Before there was Genesis, Infinti or even Lexus, there was Acura, the first Asian premium brand. Honda’s upmarket arm thrived for years, until market changes and a loss of focus let competitors pass it for relevance and sales. Lately though, there’s a new sense of cohesion and focus at Acura, as the refreshed MDX Advance illustrates.
Likes: The exterior’s new grill design and minor tweaks to bumper fascias and wheel choices mean the MDX looks modern yet not nearly as polarizing as it previously had.
Changes inside are limited to some trim updates, but little was needed; the MDX was already build of very high quality materials and space utilization and comfort are excellent as long as one remembers this is a crossover optimized for four to five passengers most of the time—the folding third row is quite small. Advance models have more supportive seats of higher-end leather, with ventilation for the front two and heat for the center row buckets.
The wood trim is real and most everything you see or touch looks price-appropriate.
The 3.5-liter V6 has outputs of 290hp and 267lb-ft is smooth, sounds refined and really pulls hard at higher RPMs; the MDX is quicker than most competitors too, almost cracking into the fives in the yardstick 0-60mph test.
The MDX is one of the finest handling, best riding vehicles in the class; adaptive damping, the trick Super Handling AWD system and great tuning on company’s part mean it tames broken roads with real polish and handles like a big sports sedan.
Dislikes: The twin-screen infotainment interfaces are clunky looking and not intuitive. The graphics look dated and other companies have shown us better ways to access info.
The standard Acurawatch safety systems, such as the radar-based cruise control and emergency automatic braking, are a full generation behind as well, meaning lots of falsing when driving in congested traffic, and the lane keeping feature likewise isn’t as good as systems found in much less expensive competitors.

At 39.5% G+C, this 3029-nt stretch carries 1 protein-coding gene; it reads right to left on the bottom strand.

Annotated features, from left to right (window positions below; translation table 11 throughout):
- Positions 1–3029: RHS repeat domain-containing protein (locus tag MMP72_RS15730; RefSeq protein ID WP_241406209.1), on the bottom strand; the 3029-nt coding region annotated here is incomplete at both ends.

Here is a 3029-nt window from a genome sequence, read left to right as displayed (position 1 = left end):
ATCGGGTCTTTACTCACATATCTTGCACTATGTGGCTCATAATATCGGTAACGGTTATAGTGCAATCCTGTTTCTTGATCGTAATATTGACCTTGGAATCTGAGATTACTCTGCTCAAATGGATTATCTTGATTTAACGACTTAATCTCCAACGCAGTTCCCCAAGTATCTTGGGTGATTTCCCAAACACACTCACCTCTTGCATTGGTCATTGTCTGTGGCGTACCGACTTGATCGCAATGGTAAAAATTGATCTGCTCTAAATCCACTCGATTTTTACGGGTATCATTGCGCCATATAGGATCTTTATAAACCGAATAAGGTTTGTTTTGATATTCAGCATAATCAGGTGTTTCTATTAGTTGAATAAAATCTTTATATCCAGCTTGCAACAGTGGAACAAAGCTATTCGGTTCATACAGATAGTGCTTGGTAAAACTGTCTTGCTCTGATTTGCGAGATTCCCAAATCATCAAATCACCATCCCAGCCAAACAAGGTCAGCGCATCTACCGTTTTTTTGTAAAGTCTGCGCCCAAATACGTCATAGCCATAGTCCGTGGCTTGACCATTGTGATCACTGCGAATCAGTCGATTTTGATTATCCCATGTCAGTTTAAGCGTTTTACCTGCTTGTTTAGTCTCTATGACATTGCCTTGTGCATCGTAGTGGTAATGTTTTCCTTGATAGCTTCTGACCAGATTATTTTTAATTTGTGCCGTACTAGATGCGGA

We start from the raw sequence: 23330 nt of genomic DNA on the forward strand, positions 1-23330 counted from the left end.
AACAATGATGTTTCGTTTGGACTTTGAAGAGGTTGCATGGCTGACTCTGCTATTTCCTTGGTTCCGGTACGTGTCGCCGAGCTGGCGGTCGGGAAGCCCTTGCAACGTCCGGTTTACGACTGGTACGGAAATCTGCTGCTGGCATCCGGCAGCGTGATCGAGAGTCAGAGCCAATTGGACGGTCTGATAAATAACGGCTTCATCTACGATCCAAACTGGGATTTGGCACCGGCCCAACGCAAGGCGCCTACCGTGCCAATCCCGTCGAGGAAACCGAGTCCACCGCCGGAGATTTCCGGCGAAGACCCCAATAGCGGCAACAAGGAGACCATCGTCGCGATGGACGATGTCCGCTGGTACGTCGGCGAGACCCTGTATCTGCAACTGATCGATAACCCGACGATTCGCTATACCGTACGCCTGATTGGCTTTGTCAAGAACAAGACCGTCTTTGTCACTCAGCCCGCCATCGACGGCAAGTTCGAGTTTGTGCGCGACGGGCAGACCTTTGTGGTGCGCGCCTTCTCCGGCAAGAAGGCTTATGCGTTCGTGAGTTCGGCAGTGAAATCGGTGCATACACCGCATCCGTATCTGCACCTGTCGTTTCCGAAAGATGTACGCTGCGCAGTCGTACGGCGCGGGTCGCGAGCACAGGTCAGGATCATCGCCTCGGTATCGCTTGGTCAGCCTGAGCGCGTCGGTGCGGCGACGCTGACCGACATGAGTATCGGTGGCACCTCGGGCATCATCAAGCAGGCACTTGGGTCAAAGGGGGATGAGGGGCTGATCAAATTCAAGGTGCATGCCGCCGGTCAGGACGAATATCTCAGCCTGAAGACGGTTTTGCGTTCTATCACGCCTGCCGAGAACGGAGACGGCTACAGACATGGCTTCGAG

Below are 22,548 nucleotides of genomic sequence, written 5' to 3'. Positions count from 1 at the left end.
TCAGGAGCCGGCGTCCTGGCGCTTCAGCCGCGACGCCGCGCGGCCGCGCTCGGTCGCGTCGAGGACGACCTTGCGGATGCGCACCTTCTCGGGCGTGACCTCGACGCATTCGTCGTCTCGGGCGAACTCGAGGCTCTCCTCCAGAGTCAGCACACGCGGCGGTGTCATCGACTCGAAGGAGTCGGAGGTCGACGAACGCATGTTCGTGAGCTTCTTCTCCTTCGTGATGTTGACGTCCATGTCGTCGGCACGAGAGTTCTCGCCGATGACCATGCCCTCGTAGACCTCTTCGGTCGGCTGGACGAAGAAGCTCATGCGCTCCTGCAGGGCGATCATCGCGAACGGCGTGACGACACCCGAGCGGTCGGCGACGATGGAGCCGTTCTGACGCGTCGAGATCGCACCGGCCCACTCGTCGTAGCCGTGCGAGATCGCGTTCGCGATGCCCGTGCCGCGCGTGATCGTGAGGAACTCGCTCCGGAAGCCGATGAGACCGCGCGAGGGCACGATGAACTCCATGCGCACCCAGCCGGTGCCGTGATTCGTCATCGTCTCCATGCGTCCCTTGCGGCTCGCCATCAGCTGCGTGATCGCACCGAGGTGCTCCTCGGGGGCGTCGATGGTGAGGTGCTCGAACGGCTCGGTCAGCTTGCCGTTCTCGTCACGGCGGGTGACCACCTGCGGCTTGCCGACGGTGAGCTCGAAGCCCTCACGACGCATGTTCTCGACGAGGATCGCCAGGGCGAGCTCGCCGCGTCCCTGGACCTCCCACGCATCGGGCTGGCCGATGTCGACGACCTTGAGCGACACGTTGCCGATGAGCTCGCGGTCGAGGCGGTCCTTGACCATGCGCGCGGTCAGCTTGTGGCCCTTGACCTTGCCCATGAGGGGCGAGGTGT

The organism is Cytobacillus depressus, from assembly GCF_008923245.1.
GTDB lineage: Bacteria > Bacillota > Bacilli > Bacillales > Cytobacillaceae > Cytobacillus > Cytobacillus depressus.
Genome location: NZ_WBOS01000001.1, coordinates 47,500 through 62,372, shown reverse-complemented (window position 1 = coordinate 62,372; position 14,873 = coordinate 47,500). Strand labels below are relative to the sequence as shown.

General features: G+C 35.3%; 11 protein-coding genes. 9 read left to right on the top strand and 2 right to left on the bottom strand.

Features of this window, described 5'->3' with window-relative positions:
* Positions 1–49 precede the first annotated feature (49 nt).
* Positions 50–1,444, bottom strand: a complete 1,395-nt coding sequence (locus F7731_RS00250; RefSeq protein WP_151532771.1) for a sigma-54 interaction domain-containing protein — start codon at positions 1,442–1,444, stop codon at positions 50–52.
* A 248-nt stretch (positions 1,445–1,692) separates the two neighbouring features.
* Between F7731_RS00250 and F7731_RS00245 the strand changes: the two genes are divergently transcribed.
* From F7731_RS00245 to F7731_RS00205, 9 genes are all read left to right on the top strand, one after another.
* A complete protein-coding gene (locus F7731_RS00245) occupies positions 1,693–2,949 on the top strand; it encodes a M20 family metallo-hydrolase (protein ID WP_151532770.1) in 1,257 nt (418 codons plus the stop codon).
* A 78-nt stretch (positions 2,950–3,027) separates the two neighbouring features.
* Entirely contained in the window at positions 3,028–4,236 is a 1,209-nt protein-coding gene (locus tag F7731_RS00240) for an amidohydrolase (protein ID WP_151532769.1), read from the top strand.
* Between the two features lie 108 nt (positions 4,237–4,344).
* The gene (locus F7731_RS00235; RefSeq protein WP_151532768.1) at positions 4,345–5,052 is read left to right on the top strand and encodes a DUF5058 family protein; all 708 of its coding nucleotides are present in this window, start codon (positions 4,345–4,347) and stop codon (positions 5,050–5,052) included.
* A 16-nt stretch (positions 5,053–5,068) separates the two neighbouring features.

The new 9-speed automatic is prone to hunting and indecision unless you select the sportier drive modes, and its odd selector design saves no space over a conventional gear selector. But it seemed to adapt through the test period, going from really aggravating to almost unnoticed by the time the Acura was returned.
It also helps with the sprightly acceleration and excellent rated—and real world—fuel economy.
Summary: The MDX is one of the most likeable vehicles in its segment, and makes a logical choice when arrayed against competitors like the Infiniti Q60, being better finished and nicer to drive—though it lacks that machine’s commodious third row.
It is less money than the excellent Audi Q7, Land Rover Discovery and Volvo XC90. The only challenge to its market (and price) position comes from the Mazda CX-9, which drives just about as well, is as nicely built, has much better resolved safety- and driver-aid systems, and is over $10,000 less.
But until Mazda has completed its stated mission to move into the affordable sporty/premium segment Acura defined, most wont cross-shop the two anyway.
EPA ratings: 19/26mpg; 22mpg combined
Price as tested: $55,475
Here is what Acura has to say.
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